The closest thing I know to that experience, which I occasionally use, is printing code from editor/IDE into PDF, and using a quality PDF viewer. While useful for a couple of files I want to focus on, this doesn't help explore the codebase.
I've been avid about annotating key tools I use that offer that functionality, and inevitably creating a separate spreadsheet log across things. I'd love something that could be a hub for all my annotations.
The 'less technical users' bit is tricky one. I am trying to make it as effortless as possible, but there is some inevitable overhead for running export scripts, configuring etc. I'm also working on a post exploring this overhead and thinking of ways to make it better :)
For what it's worth, the popular "Skim" PDF reader on OS X stores annotations in filesystem extended attributes, so the hash of the raw file data doesn't change (but of course this comes with the drawback of more limited interoperability with other tools).
With PDF annotation, why not separate the content from the content representation? Have an editor for the original content, and export to pdf. If people want to annotate, give the original content or a copy. Easier to version control this way as well.
It doesn't matter where you load a PDF from (locally or any online source) the public annotations are overlaid.
It has a web annotation feature in which you can draw over a website with your stylus. I haven't seen the combination of a pressure sensitive stylus web annotation collaborative doodle app.
It's still very much an MVP though, so the collaborative aspect doesn't always work. The annotation aspect should work a lot better.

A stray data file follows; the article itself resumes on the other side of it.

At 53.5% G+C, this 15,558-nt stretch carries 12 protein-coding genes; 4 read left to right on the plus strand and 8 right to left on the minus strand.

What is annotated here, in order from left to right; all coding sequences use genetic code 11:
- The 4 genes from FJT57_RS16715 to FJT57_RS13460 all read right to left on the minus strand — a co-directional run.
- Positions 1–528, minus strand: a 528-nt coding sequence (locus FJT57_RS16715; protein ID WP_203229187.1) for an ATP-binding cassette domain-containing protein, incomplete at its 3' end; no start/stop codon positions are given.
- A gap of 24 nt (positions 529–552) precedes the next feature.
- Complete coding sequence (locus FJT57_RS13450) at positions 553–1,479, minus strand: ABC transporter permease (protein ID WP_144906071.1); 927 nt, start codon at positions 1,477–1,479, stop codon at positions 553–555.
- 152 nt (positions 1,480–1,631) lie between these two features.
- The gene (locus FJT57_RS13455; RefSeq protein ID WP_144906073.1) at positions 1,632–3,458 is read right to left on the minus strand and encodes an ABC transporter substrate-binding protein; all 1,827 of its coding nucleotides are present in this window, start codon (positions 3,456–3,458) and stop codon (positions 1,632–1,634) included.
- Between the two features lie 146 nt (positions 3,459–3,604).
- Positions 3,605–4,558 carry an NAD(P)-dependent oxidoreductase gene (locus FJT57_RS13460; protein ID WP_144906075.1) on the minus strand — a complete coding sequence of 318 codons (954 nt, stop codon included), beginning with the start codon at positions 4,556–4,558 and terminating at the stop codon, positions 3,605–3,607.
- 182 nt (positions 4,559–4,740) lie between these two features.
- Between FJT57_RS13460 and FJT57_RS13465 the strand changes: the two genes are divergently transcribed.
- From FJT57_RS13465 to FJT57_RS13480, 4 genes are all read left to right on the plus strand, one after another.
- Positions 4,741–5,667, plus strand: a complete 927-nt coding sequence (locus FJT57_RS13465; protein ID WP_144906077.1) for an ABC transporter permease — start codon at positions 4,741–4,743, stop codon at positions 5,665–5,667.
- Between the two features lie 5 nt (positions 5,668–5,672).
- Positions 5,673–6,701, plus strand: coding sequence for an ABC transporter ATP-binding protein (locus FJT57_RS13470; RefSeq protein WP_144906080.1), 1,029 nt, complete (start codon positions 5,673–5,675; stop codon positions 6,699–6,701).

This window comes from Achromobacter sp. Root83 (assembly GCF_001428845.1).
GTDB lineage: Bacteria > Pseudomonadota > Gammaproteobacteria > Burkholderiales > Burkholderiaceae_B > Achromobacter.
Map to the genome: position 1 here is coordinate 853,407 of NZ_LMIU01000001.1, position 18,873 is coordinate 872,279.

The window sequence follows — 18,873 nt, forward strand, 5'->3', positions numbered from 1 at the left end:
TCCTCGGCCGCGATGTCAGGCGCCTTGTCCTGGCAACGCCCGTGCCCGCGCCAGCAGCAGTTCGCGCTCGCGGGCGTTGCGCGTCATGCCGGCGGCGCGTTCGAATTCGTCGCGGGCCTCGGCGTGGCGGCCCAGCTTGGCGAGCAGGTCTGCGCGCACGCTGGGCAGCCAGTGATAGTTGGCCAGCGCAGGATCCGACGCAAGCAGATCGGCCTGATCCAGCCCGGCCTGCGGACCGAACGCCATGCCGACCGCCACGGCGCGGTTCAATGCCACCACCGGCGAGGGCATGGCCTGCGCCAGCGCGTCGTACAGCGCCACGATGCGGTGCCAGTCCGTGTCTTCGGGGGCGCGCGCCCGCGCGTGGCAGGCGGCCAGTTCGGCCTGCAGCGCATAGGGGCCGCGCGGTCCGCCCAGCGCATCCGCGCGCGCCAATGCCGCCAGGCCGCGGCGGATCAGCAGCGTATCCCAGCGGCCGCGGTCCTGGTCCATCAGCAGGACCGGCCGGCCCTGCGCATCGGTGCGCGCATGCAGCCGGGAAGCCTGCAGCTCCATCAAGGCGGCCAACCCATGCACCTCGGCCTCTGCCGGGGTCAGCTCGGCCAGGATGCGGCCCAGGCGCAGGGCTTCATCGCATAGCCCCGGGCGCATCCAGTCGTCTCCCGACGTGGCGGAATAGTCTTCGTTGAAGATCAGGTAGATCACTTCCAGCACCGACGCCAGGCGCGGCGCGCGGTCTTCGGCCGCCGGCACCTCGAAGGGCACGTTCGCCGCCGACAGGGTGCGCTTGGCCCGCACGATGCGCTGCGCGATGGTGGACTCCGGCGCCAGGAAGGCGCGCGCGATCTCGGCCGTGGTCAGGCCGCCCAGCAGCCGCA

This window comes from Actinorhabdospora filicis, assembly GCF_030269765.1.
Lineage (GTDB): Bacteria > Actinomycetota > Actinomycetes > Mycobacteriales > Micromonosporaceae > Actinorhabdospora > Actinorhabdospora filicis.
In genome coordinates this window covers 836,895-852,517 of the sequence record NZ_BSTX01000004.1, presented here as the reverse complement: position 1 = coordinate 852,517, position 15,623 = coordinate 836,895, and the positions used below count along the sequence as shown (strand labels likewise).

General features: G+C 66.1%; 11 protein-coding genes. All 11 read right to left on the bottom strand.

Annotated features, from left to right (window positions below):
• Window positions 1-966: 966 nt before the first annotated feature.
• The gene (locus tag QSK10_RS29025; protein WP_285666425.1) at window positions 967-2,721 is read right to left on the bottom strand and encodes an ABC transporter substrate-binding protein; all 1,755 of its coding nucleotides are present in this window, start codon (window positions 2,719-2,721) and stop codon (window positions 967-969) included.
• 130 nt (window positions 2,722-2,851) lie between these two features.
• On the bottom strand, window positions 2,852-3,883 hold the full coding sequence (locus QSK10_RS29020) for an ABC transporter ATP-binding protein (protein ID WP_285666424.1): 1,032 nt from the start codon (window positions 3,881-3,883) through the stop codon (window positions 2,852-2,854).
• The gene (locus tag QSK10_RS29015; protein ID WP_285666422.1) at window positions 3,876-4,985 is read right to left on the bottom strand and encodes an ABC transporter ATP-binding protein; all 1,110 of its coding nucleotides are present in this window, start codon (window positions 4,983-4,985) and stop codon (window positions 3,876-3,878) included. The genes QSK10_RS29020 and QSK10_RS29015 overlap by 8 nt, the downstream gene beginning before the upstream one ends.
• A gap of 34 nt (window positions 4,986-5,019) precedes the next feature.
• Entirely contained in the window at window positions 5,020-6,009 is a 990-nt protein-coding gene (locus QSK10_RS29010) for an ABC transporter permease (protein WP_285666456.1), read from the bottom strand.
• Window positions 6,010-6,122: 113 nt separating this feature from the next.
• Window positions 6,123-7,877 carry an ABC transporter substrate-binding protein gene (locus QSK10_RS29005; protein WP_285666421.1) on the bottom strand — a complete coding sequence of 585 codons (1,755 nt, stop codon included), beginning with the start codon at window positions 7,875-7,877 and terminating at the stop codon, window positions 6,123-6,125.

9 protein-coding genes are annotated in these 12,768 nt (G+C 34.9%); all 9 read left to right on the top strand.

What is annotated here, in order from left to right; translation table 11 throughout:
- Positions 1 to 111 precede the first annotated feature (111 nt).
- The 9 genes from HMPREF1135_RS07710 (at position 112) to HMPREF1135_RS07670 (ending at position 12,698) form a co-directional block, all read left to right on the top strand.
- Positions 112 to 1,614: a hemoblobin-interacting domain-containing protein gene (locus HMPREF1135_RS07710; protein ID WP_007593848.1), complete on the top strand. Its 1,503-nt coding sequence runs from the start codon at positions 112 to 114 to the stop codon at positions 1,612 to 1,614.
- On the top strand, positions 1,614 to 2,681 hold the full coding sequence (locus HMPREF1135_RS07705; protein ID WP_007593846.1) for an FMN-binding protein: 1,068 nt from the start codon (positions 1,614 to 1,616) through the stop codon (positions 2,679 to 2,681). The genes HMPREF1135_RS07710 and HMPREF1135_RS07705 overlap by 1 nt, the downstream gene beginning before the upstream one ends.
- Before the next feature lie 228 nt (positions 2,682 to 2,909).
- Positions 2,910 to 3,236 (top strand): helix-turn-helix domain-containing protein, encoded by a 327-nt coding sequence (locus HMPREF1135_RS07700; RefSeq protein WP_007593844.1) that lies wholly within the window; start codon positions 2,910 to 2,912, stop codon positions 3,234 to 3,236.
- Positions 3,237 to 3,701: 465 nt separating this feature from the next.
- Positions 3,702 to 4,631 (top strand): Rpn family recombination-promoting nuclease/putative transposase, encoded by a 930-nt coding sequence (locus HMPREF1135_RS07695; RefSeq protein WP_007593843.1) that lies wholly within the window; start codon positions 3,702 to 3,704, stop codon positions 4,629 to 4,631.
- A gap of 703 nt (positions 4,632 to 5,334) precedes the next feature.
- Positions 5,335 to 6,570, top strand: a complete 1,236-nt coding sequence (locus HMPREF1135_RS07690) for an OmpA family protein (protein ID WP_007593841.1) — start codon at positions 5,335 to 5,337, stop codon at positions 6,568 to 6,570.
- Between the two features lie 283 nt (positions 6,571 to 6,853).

I wish I could pursue this project as a small company (I have quite a lot of ideas in this area), but I'm having a hard time finding the audience who might enjoy this (currently that says more about my marketing skills than anything else). So side project it is.
Edit: Bluebeam, Good Notes and Apple Books are missing . It seems that there is no consideration for stylus-based annotation.
 As an aside, I recommend Good Notes over Apple Books, but it's close. Bluebeam is a good application if you have a Microsoft Surface.
We'd love feedback from anyone who is interested in adding annotations, and especially those working on teams who could benefit from being able to share annotations.
We definitely understand that a lot of data is currently siloed, so to that end we're also interested in the annotation formats that we should be looking at. We currently export our own json format, but we would love to work well with existing tools.
To get reminded about the quotes (or annotations) that I've saved: I've configure it to show a random quote every 3 hours.
This quote was shown when I was writing this comment :)
>Every time you create something – whether it's a website, a client app, a blog post, a powerpoint presentation, or an email – ask yourself, "so what?" If you can't answer that question convincingly, reformulate and try again.
It also have the ability to export saved quotes, I a script to process the output to a page on my website.
If you do a web search on DDG, your Memex results also pop up at the same time.
Others mentioned OneNote. For PDF annotations, Edge browser isn't all that bad. Foxit had some features too, AFAIR (and is cross-platform). Personally, I currently use Drawboard PDF - it's UWP, but a very nice and stylus-friendly viewer with a lot of annotation capabilities and a circular menu that's extra convenient when using a stylus.
- Open Annotation Data Model
- Web Annotation Vocabulary: I built a thing to convert kindle highlights/notes into web annotation vocabulary jsonld
- Web Annotation Protocol